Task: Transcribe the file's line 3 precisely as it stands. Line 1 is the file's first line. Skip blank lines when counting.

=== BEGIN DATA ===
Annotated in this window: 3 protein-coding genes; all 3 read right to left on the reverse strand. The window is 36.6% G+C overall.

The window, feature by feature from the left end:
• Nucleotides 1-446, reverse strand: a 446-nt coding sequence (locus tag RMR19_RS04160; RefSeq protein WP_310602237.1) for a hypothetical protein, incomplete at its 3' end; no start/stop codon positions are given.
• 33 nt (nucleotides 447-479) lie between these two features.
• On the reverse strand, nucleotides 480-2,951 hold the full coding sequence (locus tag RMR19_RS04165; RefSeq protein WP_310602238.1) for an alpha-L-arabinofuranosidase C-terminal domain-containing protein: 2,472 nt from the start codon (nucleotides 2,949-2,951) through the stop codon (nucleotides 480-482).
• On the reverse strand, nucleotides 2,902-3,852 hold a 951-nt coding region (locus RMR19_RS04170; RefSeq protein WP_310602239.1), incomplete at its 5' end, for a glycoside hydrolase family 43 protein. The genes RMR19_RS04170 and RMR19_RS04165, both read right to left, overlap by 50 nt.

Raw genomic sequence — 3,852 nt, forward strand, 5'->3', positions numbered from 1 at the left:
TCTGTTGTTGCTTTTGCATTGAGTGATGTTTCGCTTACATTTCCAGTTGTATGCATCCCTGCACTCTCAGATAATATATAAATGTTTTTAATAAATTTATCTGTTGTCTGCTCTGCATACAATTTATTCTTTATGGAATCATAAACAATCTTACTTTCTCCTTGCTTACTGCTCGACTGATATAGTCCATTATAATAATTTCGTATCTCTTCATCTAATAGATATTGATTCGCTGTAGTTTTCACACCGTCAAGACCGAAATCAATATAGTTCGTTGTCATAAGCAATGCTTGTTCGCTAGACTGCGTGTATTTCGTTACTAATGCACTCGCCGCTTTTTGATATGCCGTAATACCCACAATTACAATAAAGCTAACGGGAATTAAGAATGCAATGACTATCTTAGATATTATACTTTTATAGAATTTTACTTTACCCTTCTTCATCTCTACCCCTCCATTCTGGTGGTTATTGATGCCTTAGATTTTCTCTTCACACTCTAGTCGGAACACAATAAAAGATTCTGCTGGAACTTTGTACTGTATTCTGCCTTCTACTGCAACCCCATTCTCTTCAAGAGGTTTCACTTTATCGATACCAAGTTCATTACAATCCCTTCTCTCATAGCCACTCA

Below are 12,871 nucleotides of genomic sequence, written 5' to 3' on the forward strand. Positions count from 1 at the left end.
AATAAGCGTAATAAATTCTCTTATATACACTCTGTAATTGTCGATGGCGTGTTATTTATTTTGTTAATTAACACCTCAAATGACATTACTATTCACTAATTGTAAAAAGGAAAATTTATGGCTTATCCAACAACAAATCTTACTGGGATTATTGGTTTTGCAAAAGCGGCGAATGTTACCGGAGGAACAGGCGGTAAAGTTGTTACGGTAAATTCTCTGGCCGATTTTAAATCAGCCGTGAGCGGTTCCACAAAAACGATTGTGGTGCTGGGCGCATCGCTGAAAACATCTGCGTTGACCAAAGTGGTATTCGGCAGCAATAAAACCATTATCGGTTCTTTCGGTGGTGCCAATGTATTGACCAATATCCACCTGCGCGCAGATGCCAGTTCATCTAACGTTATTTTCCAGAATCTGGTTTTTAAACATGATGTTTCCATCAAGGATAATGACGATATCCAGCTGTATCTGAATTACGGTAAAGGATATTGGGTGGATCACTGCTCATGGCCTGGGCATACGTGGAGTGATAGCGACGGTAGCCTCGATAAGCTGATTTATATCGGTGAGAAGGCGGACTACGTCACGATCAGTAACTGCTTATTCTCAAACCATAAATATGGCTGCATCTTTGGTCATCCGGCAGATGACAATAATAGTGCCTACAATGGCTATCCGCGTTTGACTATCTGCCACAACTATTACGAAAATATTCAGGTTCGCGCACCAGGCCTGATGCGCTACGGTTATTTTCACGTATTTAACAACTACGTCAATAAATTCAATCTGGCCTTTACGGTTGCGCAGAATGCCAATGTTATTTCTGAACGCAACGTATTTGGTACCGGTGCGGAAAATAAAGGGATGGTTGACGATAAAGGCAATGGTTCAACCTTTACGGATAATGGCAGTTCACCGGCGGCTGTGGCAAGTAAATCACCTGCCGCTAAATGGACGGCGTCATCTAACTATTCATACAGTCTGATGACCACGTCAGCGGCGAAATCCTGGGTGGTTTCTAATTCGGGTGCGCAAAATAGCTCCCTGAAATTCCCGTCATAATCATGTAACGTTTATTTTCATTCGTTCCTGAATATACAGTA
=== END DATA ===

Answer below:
• Nucleotides 1-446, reverse strand: a 446-nt coding sequence (locus tag RMR19_RS04160; RefSeq protein WP_310602237.1) for a hypothetical protein, incomplete at its 3' end; no start/stop codon positions are given.